Such a Millenial. While Jews of previous generations looked to Yentl and Fiddler on the Roof for cultural awareness, these young bucks are looking to The Hebrew Hammer. Starring Adam Goldberg and Andy Dick. Oy…
The gist: Take the plot of every holiday special you’ve ever seen. Now imagine the plot of every hardboiled detective movie you’ve ever seen. Mash them together, and add Adam Goldberg.
Mordecai Carver is the Hebrew Hammer, a detective who tries to act as a community leader in a world where Jewish people are considered weird. Perhaps in response to being picked on during Christmas time, Mordecai has dedicated his like to being a proud Jew… while looking as fly as possible, of course.
Interestingly, this movie directly relates celebrating Christmas to Christians. Which makes it all the funnier when the son of Santa Claus turns out to be EVIL, and bent on destroying all other wintertime holidays except Christmas! So even though the Hammer doesn’t like working for the stuffy elders, someone has to save Hanukkah. Throw in some allies from the (imaginary) Kwanzaa Liberation Front, and you have yourself one of the best movies to watch on Christmas Day when all the presents are unwrapped. Or after the last candle of Hanukkah has been lit, either way.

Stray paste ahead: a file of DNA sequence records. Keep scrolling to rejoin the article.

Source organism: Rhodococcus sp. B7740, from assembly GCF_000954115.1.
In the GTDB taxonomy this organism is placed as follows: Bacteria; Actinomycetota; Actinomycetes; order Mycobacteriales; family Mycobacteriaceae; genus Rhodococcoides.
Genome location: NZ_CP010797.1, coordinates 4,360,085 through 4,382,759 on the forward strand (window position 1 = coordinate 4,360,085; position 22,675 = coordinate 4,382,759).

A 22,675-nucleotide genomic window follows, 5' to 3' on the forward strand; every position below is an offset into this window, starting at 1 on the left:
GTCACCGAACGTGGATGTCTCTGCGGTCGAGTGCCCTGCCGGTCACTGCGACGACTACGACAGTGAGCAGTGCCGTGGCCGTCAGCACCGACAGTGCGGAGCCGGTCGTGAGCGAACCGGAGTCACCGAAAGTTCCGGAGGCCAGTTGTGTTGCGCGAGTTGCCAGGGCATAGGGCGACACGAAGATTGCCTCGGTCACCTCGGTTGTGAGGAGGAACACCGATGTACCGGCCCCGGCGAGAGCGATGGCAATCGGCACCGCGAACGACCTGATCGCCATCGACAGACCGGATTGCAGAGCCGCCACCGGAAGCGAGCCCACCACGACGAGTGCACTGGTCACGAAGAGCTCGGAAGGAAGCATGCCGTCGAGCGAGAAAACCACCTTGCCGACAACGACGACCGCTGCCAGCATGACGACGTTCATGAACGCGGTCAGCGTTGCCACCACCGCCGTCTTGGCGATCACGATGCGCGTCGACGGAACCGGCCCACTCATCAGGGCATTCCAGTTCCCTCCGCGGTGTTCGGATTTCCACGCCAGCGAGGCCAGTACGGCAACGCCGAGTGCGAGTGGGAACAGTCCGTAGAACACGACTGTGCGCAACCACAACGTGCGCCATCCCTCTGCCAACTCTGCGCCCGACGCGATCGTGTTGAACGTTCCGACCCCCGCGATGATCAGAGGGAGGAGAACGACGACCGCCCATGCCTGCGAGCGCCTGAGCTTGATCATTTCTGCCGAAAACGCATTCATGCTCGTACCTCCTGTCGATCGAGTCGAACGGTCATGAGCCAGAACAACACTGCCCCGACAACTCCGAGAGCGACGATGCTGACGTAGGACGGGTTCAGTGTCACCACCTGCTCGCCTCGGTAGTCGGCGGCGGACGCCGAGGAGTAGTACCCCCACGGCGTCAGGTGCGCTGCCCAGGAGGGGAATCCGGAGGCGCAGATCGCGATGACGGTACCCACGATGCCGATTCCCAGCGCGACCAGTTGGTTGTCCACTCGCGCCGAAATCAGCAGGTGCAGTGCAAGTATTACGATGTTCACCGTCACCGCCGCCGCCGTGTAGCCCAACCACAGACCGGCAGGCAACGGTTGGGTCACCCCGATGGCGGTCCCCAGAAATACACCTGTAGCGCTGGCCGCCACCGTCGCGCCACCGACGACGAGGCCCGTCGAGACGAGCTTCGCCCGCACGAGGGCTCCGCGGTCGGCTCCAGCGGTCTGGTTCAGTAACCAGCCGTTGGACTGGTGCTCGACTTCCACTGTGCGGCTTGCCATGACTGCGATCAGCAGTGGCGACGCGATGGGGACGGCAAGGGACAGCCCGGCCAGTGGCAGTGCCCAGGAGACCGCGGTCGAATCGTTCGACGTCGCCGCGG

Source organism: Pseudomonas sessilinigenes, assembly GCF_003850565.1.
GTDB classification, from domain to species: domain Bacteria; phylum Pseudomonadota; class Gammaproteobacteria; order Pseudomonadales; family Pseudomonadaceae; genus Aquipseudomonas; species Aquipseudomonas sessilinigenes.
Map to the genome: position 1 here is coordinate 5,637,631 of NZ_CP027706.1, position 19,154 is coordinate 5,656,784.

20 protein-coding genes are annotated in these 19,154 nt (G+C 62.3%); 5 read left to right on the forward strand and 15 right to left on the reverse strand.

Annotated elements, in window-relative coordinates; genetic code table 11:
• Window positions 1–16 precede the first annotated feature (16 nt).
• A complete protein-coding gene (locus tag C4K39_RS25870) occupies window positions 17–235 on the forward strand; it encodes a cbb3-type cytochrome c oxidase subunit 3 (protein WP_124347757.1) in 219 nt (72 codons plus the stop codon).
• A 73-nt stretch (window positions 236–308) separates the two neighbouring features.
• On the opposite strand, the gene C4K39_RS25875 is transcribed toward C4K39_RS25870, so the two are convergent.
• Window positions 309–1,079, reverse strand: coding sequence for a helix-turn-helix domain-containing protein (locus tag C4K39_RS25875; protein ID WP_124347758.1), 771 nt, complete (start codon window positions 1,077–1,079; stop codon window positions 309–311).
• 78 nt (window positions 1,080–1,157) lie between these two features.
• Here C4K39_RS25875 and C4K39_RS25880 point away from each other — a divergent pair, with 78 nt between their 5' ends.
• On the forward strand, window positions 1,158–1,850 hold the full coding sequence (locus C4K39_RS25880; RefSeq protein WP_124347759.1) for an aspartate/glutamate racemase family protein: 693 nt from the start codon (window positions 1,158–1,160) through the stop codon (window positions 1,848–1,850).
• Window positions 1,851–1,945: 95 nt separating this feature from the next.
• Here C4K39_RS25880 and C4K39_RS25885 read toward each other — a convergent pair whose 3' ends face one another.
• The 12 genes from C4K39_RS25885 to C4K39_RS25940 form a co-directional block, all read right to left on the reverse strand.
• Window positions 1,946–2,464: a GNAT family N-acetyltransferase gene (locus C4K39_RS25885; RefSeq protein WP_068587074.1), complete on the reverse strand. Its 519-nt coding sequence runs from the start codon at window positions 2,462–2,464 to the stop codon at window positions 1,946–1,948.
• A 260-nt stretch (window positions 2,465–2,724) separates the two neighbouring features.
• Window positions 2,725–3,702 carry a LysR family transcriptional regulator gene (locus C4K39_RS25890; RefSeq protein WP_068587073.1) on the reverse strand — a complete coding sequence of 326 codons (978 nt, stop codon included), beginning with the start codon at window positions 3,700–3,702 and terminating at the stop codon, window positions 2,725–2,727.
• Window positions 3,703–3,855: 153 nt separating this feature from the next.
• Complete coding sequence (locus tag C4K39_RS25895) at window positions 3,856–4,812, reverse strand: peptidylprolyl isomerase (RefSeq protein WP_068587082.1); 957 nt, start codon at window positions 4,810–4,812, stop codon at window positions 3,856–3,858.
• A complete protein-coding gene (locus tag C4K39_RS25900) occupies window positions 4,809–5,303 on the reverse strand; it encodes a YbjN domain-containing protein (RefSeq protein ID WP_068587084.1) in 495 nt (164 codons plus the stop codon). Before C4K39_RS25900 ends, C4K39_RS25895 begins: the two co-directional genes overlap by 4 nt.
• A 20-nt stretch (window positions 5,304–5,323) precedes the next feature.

What I “learned”: There’s exploitation films, and then there’s exploitation films. One is gross and not good viewing, and one is downright fun because it points out just how ridiculous classic stereotypes are. And after watching this movie, I’m wondering if we’re finally at a place where we can start playing with the concept without guilt. Maybe we’ve reached the Promised Land.
Jewish people are largely a “safe” target in America to make fun of, because they frankly have the same skin tone as WASPS. Same thing with my people, the Irish. But this film also came out nine years before Django Unchained, which makes me think. Django won Academy Awards even though the voters resemble the film’s villains pretty closely in terms of demographic. We all cheering when Django shoots out crackers, no matter what color we are. I pause to hope… could we be entering an age of bada*s, empowered exploitation films? Oh lawd, I can’t even entertain such an awesome thought.
See this movie if you like: “Holiday films” with a different feel and bend. This movie’s funny but also downright cynical at times. Plus, you’ll learn something about Hanukkuh!
Avoid this movie if: You’re going to enter into the race vs. religion debate with Judaism. Really, people? Really? It’s 2015. I thought we were over this.
Short answer: Both. Just don’t assume, and ask your Jewish friend which one’s more important to them personally. Easy as pie. Now go watch this movie already.
New Films Watched: 39
Films Re-Watched: 1
Total Number of Films: 40
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